The Boeing Co. received illegal aid from the U.S. government and the states of Washington, Illinois and Kansas, the World Trade Organization has ruled. The European Union made the announcement Monday.
The WTO ruling is part of a long-running battle between Boeing and its chief rival, Airbus, over research help and financing aid that both planemakers have received.
The EU said the WTO report confirmed the preliminary ruling on the case made in September. That ruling came months after the Geneva-based trade body faulted European governments for illegally supporting Airbus, a unit of European Aeronautic Defence and Space Co.
The EU alleges that Boeing received almost $24 billion in illegal subsidies, such as research grants and free use of technology, from NASA, the Department of Defense, and the three states. However, how much of this aid the WTO deemed illegal won’t be clear until Monday’s report is published this spring.
Airbus, however, issued a statement that said the report shows Boeing received “at least $5 billion” in illegal subsidies. Airbus said the ruling, when made public, will show that without those illegal subsidies, “Boeing would not have been able to launch the 787.”
If confirmed, that allegation about the funding of the 787 Dreamliner, is certainly serious.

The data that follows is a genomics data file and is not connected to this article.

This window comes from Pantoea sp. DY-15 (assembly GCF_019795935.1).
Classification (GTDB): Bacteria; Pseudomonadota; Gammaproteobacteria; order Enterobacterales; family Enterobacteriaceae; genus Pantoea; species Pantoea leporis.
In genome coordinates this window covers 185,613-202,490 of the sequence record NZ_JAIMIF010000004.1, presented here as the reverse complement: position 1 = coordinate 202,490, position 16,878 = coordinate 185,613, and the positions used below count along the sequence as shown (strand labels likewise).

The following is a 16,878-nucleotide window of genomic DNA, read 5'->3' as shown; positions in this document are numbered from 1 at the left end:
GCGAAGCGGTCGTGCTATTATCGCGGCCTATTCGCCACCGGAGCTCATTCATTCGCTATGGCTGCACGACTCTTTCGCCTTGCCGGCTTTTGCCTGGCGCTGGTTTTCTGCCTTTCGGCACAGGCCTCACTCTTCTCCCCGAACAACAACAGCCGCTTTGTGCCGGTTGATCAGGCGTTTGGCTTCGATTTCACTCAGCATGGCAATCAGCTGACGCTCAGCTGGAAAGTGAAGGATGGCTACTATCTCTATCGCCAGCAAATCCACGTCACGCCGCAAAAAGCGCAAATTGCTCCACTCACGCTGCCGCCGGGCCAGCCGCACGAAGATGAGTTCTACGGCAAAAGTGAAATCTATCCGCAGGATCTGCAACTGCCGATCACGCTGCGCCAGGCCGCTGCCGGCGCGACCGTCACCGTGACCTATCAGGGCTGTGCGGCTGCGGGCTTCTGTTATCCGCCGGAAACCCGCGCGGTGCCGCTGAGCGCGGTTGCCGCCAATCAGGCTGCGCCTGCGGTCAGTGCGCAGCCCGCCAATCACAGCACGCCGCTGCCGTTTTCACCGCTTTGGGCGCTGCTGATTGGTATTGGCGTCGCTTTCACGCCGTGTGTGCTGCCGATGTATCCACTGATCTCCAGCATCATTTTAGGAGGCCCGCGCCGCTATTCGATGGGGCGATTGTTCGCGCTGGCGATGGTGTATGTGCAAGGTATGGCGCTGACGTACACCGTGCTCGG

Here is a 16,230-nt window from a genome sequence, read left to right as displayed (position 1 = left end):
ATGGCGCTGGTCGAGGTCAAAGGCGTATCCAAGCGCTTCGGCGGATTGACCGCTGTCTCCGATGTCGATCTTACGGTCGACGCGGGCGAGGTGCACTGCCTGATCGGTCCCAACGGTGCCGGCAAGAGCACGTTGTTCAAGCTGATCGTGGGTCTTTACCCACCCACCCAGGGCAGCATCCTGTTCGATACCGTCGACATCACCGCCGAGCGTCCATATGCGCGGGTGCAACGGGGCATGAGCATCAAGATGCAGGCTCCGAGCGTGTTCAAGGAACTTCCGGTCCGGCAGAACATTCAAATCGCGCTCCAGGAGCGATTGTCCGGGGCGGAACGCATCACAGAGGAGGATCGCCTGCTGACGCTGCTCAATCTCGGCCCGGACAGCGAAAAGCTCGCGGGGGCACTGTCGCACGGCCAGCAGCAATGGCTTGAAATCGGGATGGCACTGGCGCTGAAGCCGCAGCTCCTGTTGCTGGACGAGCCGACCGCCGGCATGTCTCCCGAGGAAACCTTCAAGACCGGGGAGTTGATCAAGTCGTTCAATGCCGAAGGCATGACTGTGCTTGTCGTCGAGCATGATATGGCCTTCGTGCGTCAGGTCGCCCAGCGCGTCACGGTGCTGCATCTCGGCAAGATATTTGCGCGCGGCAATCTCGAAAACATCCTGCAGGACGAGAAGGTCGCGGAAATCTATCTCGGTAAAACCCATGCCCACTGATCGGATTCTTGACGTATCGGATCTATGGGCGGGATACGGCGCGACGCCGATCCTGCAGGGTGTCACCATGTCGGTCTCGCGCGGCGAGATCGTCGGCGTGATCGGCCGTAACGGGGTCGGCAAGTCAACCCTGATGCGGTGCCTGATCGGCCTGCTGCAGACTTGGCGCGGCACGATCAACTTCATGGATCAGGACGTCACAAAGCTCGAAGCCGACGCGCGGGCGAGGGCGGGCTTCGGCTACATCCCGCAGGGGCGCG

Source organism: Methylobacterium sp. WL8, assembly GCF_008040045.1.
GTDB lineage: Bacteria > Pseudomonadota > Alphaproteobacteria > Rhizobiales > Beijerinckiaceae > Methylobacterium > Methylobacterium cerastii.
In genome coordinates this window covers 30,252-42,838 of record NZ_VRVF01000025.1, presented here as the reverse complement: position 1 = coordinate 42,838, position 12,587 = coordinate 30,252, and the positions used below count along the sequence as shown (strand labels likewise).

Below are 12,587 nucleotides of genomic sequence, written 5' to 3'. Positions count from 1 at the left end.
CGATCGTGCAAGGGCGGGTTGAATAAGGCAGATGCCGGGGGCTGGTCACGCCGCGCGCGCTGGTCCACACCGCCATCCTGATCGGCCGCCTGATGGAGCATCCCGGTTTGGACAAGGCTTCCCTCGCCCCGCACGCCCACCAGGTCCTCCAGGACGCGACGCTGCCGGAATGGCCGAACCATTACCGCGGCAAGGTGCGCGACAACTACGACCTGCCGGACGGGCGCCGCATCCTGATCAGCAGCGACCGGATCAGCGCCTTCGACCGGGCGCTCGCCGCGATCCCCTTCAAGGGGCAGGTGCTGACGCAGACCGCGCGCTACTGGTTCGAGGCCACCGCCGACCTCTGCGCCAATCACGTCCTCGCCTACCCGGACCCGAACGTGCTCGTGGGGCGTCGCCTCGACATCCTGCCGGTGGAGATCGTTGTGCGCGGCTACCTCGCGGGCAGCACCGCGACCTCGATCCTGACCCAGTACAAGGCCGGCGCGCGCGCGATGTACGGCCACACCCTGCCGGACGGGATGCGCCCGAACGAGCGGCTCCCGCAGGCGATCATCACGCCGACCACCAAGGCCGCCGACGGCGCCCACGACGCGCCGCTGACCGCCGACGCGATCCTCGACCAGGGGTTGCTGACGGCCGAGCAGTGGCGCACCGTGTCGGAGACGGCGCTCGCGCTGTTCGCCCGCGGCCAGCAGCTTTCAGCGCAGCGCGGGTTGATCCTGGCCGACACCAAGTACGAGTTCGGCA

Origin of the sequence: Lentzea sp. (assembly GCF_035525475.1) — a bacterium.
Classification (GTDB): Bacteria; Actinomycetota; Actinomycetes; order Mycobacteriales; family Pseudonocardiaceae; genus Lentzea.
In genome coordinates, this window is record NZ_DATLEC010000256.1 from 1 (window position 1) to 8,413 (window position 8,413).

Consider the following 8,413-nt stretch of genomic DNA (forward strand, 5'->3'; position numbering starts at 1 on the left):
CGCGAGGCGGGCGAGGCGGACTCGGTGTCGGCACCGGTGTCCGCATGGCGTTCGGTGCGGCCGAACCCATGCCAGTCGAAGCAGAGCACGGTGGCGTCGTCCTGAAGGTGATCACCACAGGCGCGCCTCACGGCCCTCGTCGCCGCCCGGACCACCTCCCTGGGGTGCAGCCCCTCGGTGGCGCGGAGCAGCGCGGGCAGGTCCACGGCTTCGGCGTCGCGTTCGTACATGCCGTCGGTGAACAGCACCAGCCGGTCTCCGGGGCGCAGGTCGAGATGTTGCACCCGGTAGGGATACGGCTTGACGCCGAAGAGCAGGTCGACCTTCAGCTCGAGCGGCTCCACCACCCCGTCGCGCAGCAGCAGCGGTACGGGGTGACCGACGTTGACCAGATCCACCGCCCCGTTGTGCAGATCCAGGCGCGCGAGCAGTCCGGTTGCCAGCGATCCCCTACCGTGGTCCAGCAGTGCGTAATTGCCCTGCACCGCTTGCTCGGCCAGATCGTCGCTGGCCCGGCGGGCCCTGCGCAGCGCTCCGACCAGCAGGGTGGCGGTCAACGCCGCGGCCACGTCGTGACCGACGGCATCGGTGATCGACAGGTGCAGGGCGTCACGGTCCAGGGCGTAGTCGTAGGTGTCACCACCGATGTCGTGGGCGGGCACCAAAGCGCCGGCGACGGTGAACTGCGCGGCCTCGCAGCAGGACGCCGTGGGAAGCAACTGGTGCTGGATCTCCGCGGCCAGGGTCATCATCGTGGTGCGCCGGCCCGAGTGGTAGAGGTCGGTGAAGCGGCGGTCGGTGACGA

But in comparison, the final public WTO report issued last year on the subsidies to Airbus was a broader indictment. That ruling found illegal the $15 billion paid in advance specifically to fund the development phase of all of Airbus’s jet programs, plus $5 billion in other subsidies.
Furthermore, sources on the U.S. side of the case said in September that about 40 percent of the $5 billion figure for Boeing subsidies pertained to a U.S. tax law that has already been changed. Boeing considers this portion of the WTO finding already remedied.
If that is confirmed when the final report is publicly released, it would leave just $3 billion in illegal subsidies that Boeing must answer for, versus $20 billion for Airbus parent company European Aeronautic Defence & Space Co., or EADS, The Seattle Times reported Monday.
Boeing claimed Monday that the WTO had come out in its favor. “The WTO rejected almost all of Europe’s claims against the United States,” it said in a statement. “Nothing in today’s reports even begins to compare to the $20 billion in illegal subsidies that the WTO found last June that Airbus/EADS has received.”
Trade analysts say the dispute will likely be resolved by negations. Their outcome could shape the future structure of the global aviation market, which is expected to be worth some $3 trillion over the next two decades.
Airbus said it expects the dispute to carry on for “several more years,” and that a negotiated settlement is the only way to resolve it.
The Seattle Times and The Associated Press contributed to this report.